Basically, students first read the top row goal. They were then given a die to create an example of the goal.  During this process students circled one of the emoji symbols to indicate their confidence level.  The extremely giddy emoji indicates that they could teach another student how to complete the goal.  The OK smiley means that you’re fairly confident, but feel like you might not be able to answer a similar question in a different context.  The straight line emoji means that you’re confidence is lacking and you might need some extra help.  This paper wasn’t graded and that was communicated to the students.

Regardless of the emoji that is circled, students are required to attempt each goal.  Some students were very elaborate with explaining their thinking, while others tried to make their answer as concise as possible.  After completing this students submitted their work to an online portfolio system so parents can also observe progress that’s been made.  So far it’s been a success.  I’d like to use this simple tool for the rest of the first unit and possibly the next.  It takes time, but as usual in education, the teacher has to decide whether it’s worth that time or not.  In my case, the student reflection has meaning and it’s directly tied to the goals of the class.  I’m looking forward to seeing how these responses change over time. Feel free to click here for a copy of the sheet if you’d like one.

Volume and Group Tasks

2examples-01.png

My fourth grade students have been exploring measurement and geometry during the past week.  They started out by learning about perimeter, area, and are now in the midst of discussing volume.  Students are working on a project where they’re building rectangular prism models and constructing cities.  They document the dimensions, cut out the rectangular prism that matches the measurements and places it on a map.

The groups have been working diligently over the past days.  What I found interesting on Friday were the student conversations.  As I peered over each group I eavesdropped on what was being said.  Students are in groups of 2-3 and there’s plenty of conversation happening.  Students are recognizing that the length, width and height all impact the volume of a rectangular prism.  Mistakes are also happening.  That’s a good thing.  Students have had to use multiple grid sheets because they either cut out the faces too large or too small.  They just grab another grid sheet and start over again.  Their perseverance and being able to “lean into the struggle” is evident and I made sure to remind them of that.  Students were even getting creative in adding sunroofs and open decks with their prisms.

Projects like this take time, but they’re often worthwhile in helping students build conceptual understanding.  I’m looking forward to adding a question component for the groups on Monday.  The questions will relate to cubic units and how the volume is found when combining multiple rectangular prisms.

I believe that this activity helps students apply volume formulas.  I want students to come away with a better understanding of why the formula V = b*h is used and have them feel more confident in being able to see geometry/measurement relationships.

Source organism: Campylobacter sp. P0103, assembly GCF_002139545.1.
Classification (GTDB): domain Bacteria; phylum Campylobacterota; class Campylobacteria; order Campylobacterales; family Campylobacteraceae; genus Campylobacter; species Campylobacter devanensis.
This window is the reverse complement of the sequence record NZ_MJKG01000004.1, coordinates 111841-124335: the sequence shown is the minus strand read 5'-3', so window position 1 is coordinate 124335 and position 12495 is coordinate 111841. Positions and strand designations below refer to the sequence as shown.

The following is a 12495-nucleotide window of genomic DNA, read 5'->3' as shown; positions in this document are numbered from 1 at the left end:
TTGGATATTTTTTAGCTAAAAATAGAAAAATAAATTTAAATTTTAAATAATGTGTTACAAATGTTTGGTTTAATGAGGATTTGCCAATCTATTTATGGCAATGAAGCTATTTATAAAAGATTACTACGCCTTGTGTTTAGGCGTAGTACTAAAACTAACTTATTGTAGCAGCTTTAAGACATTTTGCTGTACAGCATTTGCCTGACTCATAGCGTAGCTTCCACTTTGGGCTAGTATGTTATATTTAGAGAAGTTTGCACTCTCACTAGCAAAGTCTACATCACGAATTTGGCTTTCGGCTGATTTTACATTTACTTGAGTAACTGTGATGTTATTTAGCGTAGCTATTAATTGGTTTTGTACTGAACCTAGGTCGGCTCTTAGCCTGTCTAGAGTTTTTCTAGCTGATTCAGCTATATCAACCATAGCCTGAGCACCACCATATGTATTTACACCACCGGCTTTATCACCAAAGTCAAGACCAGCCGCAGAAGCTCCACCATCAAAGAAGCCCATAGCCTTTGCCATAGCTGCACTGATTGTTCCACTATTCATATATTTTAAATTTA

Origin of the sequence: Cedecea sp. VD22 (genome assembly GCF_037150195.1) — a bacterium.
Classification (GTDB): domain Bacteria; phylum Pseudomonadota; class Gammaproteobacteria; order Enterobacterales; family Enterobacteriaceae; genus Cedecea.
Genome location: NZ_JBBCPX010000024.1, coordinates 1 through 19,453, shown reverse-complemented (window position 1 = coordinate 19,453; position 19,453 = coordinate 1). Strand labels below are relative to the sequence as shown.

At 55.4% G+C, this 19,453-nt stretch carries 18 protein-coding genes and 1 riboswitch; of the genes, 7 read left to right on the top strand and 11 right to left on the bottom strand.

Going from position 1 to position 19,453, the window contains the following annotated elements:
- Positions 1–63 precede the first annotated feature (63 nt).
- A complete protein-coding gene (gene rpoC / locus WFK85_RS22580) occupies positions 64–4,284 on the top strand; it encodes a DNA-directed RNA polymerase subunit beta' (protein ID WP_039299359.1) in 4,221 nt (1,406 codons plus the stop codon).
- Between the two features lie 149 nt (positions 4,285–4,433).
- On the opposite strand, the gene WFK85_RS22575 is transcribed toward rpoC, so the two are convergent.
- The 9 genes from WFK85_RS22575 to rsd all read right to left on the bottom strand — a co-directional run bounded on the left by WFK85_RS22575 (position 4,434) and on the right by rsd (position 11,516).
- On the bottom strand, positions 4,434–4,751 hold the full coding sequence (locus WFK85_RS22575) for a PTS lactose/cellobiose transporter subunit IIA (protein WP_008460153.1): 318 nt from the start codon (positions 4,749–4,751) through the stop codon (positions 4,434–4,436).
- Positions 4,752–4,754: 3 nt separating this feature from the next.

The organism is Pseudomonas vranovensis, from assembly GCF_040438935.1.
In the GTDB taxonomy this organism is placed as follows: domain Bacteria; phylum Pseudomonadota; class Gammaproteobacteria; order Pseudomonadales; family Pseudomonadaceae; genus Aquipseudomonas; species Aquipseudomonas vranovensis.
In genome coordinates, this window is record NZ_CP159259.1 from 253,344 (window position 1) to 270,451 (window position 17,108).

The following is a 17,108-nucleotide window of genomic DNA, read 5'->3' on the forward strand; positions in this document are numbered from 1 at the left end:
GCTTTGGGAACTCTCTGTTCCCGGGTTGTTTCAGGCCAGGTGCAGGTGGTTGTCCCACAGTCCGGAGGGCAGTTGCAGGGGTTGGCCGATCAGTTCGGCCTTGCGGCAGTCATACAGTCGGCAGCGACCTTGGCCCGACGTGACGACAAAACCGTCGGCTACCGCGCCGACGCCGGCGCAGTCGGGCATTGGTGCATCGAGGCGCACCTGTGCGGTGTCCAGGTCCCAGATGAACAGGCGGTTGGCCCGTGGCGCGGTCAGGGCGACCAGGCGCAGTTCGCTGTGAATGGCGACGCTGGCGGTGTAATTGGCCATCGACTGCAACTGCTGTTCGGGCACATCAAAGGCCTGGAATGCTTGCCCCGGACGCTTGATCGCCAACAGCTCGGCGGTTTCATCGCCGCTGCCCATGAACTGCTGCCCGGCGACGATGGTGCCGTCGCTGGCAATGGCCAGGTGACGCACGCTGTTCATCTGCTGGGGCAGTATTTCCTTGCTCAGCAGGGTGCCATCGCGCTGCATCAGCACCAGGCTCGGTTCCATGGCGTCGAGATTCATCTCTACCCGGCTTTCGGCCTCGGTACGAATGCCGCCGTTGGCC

After this activity students will take a brief formative checkpoint where they’ll be answering questions similar to the below image.  This is also how students will be assessed in a couple weeks.

3dcomboshape

The projects should be finished by the end of the next week.  I’m looking forward to seeing how the cities finish up and the student reflections that follow.

Math Exposure Isn’t Enough

A few months ago I remember sitting in a meeting where teachers were discussing students and their math placements.  The conversation revolved around the topic of whether students should change math placements for the next school year.  For example, should a student stay in a homeroom math class or be part of an accelerated class?  How will we provide additional math support for particular students?  These types of questions tend to occur throughout the school year, but action for the next year often takes place near the end of the school year.

The decision to change placements is based on a variety of factors, but many schools/districts narrow down their criteria using standardized assessment data.  That data is often in the form of achievement, cognitive, and/or even aptitude tests.  Each district that I’ve been in has had a different process to determine subject placements.  This placement process becomes even more apparent as students travel from elementary to middle or middle to high school. Students’ birthdates, norm-referenced test scores, and percentages often take center stage during these decisions.  Sometimes the conversation evolves into whether students would be able to transfer the skills to a more rigorous math program than the one that they’re currently attending.  The conversations are usually productive and emphasize how to best meet the needs of students.

The topic of exposure is often brought up when making these types of math placement decisions.  A quick Google search will bring up one of the definitions – “introduce someone to a subject or area of knowledge.” I have heard on more than one occasion the following paraphrased statements/ideas:

  • If students haven’t been exposed to the content then they won’t be prepared
  • Those students weren’t exposed to above grade level work so they won’t be ready for that class